Tiebreaker makes Rutgers Paradise Jam Champions

<p>Rutgers senior guard Brittany Ray exploded for 56 points in
three games en route to earning the Most Valuable Player award in
this weekend's Paradise Jam Tournament.</p>

Rutgers senior guard Brittany Ray exploded for 56 points in three games en route to earning the Most Valuable Player award in this weekend's Paradise Jam Tournament.

 ST. THOMAS, U.S. Virgin Islands — Though the Rutgers women's basketball team won two out of three games at the Paradise Jam Tournament and won the championship of its division in a tiebreaker, the Scarlet Knights view this weekend as the one that got away.

After picking up wins over Southern California and No. 19 Mississippi State, the Knights found themselves down by 12 against No. 13 Texas in the second half. But RU staged a remarkable comeback keyed by a 13-0 run, evening the game at 67 with less than five seconds to play.

Then, the crushing blow — the Longhorns drained an open-look three pointer with 1.7 seconds left on the clock.

Ball game.

"What can you say? Opportunity missed," said Rutgers head coach C. Vivian Stringer. "That's the best way I can say it. It's much easier to lose by 15 to 20 points, you know? And we had a go at it, we had the will to win."

Despite the loss to Texas (4-2), senior guard Brittany Ray won MVP of the tournament after scoring 56 points over the three game span, and sophomore forward Chelsey Lee also made the All-Tournament team.

Ray was a key part of the Knights' second-half comeback against the Longhorns, scoring nine of the team's 13 points during its run. The senior's 17-point night came on the heels of a career-best 27-point performance against Mississippi State where she scored at will, shooting a blistering 54.5 percent from the floor.

"I think we fought hard toward the end, we just had a breakdown in the last five seconds of the game, something that we go over every day in practice," Ray said. "We let the best shooter on the team get the last shot."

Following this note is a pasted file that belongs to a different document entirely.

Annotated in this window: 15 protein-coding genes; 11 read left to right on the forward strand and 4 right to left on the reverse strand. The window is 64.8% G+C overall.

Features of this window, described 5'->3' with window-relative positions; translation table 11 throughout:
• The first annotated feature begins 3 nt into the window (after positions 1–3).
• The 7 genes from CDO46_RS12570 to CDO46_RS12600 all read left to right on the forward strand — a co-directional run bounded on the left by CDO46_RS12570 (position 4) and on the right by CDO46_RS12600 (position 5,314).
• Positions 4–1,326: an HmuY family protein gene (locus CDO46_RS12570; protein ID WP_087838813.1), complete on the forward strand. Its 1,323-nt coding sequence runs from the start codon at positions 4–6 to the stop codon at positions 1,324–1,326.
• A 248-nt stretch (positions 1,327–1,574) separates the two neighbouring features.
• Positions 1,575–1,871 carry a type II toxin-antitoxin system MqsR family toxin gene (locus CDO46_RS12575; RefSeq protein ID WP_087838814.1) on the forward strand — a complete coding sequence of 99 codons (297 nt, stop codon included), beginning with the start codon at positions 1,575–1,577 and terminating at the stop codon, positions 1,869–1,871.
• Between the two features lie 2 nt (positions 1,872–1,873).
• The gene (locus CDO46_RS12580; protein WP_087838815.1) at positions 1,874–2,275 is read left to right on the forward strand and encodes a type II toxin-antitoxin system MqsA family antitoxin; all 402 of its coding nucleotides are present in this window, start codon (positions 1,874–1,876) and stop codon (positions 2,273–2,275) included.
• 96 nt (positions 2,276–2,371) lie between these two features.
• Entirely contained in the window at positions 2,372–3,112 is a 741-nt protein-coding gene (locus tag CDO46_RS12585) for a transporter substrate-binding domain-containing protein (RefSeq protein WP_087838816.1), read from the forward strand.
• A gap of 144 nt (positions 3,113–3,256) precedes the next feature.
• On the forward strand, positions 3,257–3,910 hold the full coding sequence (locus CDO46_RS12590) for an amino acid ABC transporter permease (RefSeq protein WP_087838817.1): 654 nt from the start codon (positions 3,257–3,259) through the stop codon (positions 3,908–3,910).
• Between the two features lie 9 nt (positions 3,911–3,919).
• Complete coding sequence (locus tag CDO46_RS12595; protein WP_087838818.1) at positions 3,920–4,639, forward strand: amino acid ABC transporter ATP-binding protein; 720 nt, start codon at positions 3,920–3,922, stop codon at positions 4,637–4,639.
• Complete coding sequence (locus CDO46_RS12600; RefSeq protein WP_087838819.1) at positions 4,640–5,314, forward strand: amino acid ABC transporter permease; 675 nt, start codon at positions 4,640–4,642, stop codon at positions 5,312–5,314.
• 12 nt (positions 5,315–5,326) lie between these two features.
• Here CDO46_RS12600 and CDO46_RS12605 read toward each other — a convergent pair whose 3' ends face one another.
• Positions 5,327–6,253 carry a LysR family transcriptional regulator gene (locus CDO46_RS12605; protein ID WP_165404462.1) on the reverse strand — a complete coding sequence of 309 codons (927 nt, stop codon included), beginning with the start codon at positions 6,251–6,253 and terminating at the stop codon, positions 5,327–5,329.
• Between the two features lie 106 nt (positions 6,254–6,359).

Saturday's game also marked the return of injured sophomore guard Khadijah Rushdan, who was helped off the court in the Knights' game at Georgia, and sat out the first two games of the tournament after being diagnosed with bone spurs in her knee.

The sophomore delivered a gritty 25-minute performance.

"[The Texas game] was important because I saw who the warriors were, I saw the people who were going to gut it out," Stringer said. "Despite how tired they were or how much they hurt they got it done. You either show up as a warrior or you also ran, put on your swimming suit and came here for a sun bath."

RU (4-3) had all the momentum going into Saturday night after two big wins over USC and Mississippi State.

The team's 62-54 upset of the No. 19 Bulldogs was its first victory over a ranked opponent this season. The Knights held Mississippi State to 29 percent shooting in the game and dominated in the first half, limiting the Bulldogs to only 19.4 percent from the floor.

Sophomore forward April Sykes complemented Ray's 27-point outburst, including an NBA-range three-pointer in the second half that helped RU pull away for good.

"Coach [Stringer] always emphasizes the team and that somebody has to show up for each game, like the first game Chelsey Lee showed up for 15 points and 12 rebounds," Ray said Friday night. "Monique [Oliver] continues to come off the bench and give us a spark, and [Junaid] did a good job for us today. It's just a team effort, and if we continue to do that we'll continue to win ball games."

Lee was the big story Thursday night in the Knights' 66-51 drubbing of the Trojans. The sophomore scored a career-high 15 points to go along with 12 rebounds for her first ever double-double.

The sophomore willed herself to score, completely overpowering the USC defense. She helped overcome a huge night from the Trojans' Ashley Corral, who finished with 24 points on 6-of-13 shooting from three-point range. USC was on fire from beyond the arc all night, with 27 of their points coming from downtown.

RU's three losses this season all came at the hands of ranked teams — No. 2 Stanford, then No. 16 Georgia and Saturday against No. 13 Texas.

But as the schedule only intensifies as December wears on, the tournament ending loss to the Longhorns will be one that the Knights will not soon forget.

"If we don't know where we all need to be then we will fail; we'll either swim together or we'll fail," Stringer said. "I thought we had gotten through these two games and it is unfortunate because we could have gotten through this game."

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